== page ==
The non-foaming formulations are preferably dispensed from containers containing vapor tap valve systems to allow for additional blending of propellant and formulation upon actuation to create a light mist. Vapor taps valve systems are well known in the art and certain aspects are discussed in U.S. Pat. Nos. 4,117,958, 6,824,079, and 7,014,127, the contents of which are incorporated herein by reference. Non-vapor tap valve systems can also be used provided that the valve system contains a combination of valve and actuator orifice that produces a mist. In particular, the valve system should allow for turbulent flow to prevent clogging of the valve.

The invention will be further described by means of the following example, which is not intended to limit the invention, as defined by the appended claims, in any manner.

EXAMPLES

A sunscreen lotion formulation containing methylparaben in an aqueous formulation at pH 8 was prepared and converted into an aerosol containing 30% w/w dimethyl ether. As described below, methylparaben in the aerosol formulation was shown to be unexpectedly stable for an extended period of time at elevated temperatures even though the pH was above the level where methylparaben should degrade.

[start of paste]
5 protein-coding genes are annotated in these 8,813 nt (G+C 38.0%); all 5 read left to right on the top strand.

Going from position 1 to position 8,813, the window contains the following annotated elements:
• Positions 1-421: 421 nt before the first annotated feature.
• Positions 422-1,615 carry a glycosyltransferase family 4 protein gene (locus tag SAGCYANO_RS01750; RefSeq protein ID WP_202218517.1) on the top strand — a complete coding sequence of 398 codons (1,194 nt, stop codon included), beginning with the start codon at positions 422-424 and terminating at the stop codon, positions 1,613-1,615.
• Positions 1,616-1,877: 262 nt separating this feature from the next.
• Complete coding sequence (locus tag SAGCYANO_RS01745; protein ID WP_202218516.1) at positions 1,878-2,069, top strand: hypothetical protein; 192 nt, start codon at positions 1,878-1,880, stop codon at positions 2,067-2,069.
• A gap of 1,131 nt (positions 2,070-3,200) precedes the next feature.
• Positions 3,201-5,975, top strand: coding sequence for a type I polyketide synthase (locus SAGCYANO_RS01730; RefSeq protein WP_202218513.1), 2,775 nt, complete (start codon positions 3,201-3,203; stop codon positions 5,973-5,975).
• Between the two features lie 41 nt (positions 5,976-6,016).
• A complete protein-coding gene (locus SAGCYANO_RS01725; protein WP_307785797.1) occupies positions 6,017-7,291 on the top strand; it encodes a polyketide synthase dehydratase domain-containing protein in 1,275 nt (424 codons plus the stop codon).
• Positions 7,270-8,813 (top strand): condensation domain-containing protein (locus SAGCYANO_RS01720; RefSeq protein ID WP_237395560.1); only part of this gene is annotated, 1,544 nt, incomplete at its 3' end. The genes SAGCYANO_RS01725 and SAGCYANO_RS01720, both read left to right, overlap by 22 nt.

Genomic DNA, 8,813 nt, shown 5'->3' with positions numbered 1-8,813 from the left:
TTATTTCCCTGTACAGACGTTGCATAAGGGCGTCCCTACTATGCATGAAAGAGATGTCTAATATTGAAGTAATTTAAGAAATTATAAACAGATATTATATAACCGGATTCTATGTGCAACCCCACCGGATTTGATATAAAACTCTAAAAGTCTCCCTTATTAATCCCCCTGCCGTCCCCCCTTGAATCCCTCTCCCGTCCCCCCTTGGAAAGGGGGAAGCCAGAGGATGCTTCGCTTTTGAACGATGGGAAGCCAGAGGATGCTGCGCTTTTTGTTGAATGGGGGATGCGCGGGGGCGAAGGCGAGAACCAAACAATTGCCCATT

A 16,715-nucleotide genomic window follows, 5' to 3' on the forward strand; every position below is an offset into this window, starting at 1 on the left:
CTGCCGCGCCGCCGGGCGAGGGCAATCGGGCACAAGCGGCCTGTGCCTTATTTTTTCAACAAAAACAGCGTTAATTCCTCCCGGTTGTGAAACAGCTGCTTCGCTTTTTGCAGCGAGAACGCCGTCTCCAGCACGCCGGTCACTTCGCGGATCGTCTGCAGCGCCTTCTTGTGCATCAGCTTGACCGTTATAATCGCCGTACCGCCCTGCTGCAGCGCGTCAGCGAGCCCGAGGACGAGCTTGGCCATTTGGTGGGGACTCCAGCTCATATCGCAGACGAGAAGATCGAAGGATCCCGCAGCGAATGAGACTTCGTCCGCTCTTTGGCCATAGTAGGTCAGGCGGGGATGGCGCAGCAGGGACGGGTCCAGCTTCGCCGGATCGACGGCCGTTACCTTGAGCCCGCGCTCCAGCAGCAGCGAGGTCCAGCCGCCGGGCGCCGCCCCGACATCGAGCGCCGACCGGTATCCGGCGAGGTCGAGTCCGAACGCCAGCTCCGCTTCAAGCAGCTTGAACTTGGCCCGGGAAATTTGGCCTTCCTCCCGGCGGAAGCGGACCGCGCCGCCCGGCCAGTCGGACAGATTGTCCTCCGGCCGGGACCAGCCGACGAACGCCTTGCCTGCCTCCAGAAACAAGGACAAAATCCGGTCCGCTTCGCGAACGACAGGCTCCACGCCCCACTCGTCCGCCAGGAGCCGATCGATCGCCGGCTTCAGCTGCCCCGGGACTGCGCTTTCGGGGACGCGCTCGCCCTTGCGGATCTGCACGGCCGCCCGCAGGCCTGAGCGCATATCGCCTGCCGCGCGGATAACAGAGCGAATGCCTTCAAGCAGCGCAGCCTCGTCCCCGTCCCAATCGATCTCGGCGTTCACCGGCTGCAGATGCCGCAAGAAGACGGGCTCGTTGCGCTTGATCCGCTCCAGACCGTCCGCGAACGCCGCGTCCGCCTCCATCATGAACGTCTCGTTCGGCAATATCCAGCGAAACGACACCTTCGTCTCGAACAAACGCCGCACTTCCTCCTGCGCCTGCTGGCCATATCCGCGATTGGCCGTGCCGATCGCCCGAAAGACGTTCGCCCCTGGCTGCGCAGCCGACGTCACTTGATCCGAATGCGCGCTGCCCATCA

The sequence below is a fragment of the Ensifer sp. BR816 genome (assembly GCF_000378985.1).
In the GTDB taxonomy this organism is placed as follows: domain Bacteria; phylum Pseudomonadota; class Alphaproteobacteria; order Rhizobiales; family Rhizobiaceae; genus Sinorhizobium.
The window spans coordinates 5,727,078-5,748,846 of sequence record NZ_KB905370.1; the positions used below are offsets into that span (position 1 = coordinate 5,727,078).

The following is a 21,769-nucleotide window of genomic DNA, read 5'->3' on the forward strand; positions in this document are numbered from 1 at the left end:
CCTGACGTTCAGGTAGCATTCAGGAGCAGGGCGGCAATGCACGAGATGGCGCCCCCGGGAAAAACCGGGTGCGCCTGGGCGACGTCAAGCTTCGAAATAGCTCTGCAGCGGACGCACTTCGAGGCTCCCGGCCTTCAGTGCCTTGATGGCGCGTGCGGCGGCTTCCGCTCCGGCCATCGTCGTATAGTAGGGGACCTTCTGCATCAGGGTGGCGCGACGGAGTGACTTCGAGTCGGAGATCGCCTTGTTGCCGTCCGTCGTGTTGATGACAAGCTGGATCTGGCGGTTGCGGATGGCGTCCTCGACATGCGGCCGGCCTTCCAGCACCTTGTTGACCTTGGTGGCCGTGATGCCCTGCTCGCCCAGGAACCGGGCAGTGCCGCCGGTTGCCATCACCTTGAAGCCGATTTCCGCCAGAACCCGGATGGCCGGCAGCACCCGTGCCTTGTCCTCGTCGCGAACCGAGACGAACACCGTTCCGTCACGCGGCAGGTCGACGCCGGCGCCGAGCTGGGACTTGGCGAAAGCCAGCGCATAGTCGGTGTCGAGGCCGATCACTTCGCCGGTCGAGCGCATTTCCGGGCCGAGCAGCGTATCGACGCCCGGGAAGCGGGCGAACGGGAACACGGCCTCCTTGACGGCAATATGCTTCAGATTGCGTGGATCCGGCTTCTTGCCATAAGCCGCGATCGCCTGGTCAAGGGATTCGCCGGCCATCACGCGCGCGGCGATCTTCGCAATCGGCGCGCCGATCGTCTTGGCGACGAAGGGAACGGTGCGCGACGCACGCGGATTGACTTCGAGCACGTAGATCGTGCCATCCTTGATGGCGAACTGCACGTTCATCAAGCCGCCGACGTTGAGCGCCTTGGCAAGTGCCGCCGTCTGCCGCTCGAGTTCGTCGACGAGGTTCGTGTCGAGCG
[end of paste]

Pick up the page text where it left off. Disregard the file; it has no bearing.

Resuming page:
The formula ingredients were as follows:

Percent Wt.Percent Wt.
AqueousAerosol
IngredientCompositionComposition
Vitamin E, DL Alpha tocopherol0.050000.03500
Benzyl alcohol0.500000.35000
Fragrance0.250000.17500
Avobenzone3.000002.10000
Dow Corning 200 Fluid 350 CST0.400000.28000
Disodium EDTA0.010000.00700
Octisalate, USP5.000003.50000
Octocrylene, USP2.000001.40000
PVP/Eicosene copolymer2.000001.40000
Homosalate, USP13.000009.10000
Crill 60.710000.49700
Cremophor GS-320.290000.20300
Pemulen TR-20.100000.07000
Methylparaben, NF0.200000.14000
Triethanolamine, 99% NF0.900000.63000
Propylparaben, NF0.100000.07000
Styrene/Acrylates copolymer3.000002.10000
Sorbitol Solution, 70% USP5.000003.50000
Stearic Acid, NF Trip Pressed1.200000.84000
Oxybenzone, USP4.000002.80000
Dimethyl ether (CM)30.0000
USP Purified Water58.2900040.80300
Total Weight Percent100100